How long have you been involved in the Anglican Church and in what roles?
In mid-2021 I re-joined the Anglican Church Southern Queensland to serve as the Wellbeing and Development Officer in the Parishes and other Mission Agencies Commission. I previously worked for a year as the Human Resources Client Relationship Manager for the Anglican Church Southern Queensland.
What is your current ACSQ role and how does this role contribute to the Church’s mission?
My role was created by the Parishes and other Mission Agencies Commission in response to Royal Commission recommendations in the areas of professional supervision, ministry reviews and clergy professional development. My focus is on ensuring that clergy feel more supported, connected and resourced. I am currently based in the Regional Bishops’ office organisationally.
What has been one of the highlights of your time as Wellbeing and Development Officer so far?
I get really excited about making things easier for clergy and forming connections with them. I really enjoy the small wins as much as the big ones. Both small and big wins are built on conversations with clergy. I get a kick out of helping priests and deacons – it’s what I turn up to work for. For example, I recently assisted a priest over the phone who needed help identifying a professional supervisor. We talked through criteria, including what he wanted and what he didn’t want, and I offered suggestions for him based on his responses. He said he was glad that he called me and is keen to debrief with me once he starts contacting potential supervisors.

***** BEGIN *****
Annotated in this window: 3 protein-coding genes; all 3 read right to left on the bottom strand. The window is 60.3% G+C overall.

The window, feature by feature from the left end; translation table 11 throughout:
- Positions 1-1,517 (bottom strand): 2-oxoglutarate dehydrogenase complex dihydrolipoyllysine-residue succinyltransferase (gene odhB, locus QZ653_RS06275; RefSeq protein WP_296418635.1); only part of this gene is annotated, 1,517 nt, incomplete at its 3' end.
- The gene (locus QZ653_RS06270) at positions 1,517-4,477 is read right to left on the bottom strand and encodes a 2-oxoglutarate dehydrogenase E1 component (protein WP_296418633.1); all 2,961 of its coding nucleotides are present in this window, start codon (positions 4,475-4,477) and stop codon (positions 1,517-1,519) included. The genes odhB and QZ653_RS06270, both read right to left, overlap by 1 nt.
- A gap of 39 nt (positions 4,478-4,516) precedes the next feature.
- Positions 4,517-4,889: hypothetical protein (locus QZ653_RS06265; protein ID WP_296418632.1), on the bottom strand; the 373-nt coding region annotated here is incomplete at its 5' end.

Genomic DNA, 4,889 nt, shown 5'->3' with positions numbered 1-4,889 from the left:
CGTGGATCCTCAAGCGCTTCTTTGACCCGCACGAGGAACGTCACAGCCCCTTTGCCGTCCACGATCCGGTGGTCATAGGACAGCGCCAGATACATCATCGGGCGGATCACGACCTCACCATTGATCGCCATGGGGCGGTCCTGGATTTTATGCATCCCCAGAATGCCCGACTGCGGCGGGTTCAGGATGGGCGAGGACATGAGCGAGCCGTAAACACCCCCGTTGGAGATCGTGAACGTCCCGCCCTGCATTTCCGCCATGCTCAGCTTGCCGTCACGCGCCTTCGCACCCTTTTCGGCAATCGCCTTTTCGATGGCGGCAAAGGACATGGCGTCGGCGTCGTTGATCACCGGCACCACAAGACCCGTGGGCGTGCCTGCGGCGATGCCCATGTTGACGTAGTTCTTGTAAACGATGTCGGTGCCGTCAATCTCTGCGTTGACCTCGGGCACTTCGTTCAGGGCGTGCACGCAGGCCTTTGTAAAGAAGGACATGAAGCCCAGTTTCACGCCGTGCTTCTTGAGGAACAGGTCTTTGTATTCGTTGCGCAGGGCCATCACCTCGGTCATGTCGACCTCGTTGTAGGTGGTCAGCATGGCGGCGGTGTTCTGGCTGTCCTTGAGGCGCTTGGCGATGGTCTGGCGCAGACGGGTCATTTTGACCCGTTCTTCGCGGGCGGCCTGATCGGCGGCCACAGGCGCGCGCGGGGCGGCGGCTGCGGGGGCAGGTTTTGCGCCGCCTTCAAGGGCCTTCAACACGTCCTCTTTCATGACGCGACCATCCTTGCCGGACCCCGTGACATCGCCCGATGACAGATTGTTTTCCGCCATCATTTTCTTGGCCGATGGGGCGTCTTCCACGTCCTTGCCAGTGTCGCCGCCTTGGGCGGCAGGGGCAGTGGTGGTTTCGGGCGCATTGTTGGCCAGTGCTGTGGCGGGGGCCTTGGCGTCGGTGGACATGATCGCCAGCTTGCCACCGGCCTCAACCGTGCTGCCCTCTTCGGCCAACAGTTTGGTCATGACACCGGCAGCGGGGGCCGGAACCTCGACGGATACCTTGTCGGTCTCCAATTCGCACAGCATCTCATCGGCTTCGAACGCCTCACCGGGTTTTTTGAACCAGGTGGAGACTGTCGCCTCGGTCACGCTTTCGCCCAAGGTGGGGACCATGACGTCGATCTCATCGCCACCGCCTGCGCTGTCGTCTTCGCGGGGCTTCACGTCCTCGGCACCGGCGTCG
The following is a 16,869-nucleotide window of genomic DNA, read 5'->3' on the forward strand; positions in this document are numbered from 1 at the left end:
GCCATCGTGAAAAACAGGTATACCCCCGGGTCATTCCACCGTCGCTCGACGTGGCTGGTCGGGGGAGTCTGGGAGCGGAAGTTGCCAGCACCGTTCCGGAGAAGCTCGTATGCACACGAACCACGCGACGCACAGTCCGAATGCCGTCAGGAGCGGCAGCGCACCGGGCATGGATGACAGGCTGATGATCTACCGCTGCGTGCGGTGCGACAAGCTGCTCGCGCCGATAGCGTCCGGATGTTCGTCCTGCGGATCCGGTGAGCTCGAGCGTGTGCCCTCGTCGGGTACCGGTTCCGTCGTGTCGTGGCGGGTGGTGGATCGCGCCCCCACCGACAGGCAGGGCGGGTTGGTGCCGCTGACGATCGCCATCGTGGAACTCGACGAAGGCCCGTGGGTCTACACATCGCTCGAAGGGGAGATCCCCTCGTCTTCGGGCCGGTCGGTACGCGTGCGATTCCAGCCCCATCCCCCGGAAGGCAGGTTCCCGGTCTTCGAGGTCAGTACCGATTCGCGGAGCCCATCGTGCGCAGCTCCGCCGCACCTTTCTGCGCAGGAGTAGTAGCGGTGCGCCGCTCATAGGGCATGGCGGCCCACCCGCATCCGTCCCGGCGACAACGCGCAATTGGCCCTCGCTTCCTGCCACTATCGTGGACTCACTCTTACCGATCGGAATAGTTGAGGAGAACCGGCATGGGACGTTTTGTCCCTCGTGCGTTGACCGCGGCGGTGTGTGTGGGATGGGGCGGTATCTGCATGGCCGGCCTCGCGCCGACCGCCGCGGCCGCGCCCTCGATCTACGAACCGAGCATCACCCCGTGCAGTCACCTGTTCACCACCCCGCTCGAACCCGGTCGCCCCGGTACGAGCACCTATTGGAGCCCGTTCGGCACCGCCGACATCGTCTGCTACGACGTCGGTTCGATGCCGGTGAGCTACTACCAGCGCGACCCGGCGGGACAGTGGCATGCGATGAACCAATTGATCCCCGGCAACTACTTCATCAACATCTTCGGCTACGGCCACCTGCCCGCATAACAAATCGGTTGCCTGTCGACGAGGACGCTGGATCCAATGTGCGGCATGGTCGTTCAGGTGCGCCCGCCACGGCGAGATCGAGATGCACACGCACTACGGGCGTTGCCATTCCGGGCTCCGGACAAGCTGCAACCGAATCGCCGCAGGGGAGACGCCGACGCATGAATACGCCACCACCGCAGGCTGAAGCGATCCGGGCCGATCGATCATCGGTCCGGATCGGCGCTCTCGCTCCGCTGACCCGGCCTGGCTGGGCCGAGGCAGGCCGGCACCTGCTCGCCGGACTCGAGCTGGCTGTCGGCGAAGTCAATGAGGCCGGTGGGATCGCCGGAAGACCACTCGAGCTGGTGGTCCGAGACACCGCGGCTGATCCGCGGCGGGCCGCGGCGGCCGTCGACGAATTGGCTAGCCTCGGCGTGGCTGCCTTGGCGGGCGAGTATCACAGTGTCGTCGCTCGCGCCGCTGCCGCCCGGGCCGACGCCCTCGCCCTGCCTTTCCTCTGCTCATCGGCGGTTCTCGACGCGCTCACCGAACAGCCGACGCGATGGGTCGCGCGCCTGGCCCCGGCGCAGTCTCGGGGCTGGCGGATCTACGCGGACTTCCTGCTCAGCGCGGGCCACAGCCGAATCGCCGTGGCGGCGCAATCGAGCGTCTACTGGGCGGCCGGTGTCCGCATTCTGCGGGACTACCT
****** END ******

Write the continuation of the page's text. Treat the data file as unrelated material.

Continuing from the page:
What projects and activities are you currently working on?
I am currently developing our annual clergy wellbeing survey for 2023; organising Mental Health First Aid training across all three Regions; assisting individual clergy with identifying a professional supervisor that is the best fit for them; and, consulting with clergy about ministry review program next steps. I have also begun discussions with St Francis College clergy, Regional Bishops and other clergy on a professional development framework with a plan to develop and curate a variety of resources and clergy development opportunities to offer students, deacons and clergy, from the formation stage to retirement.
Can you tell us a little about your personal faith journey?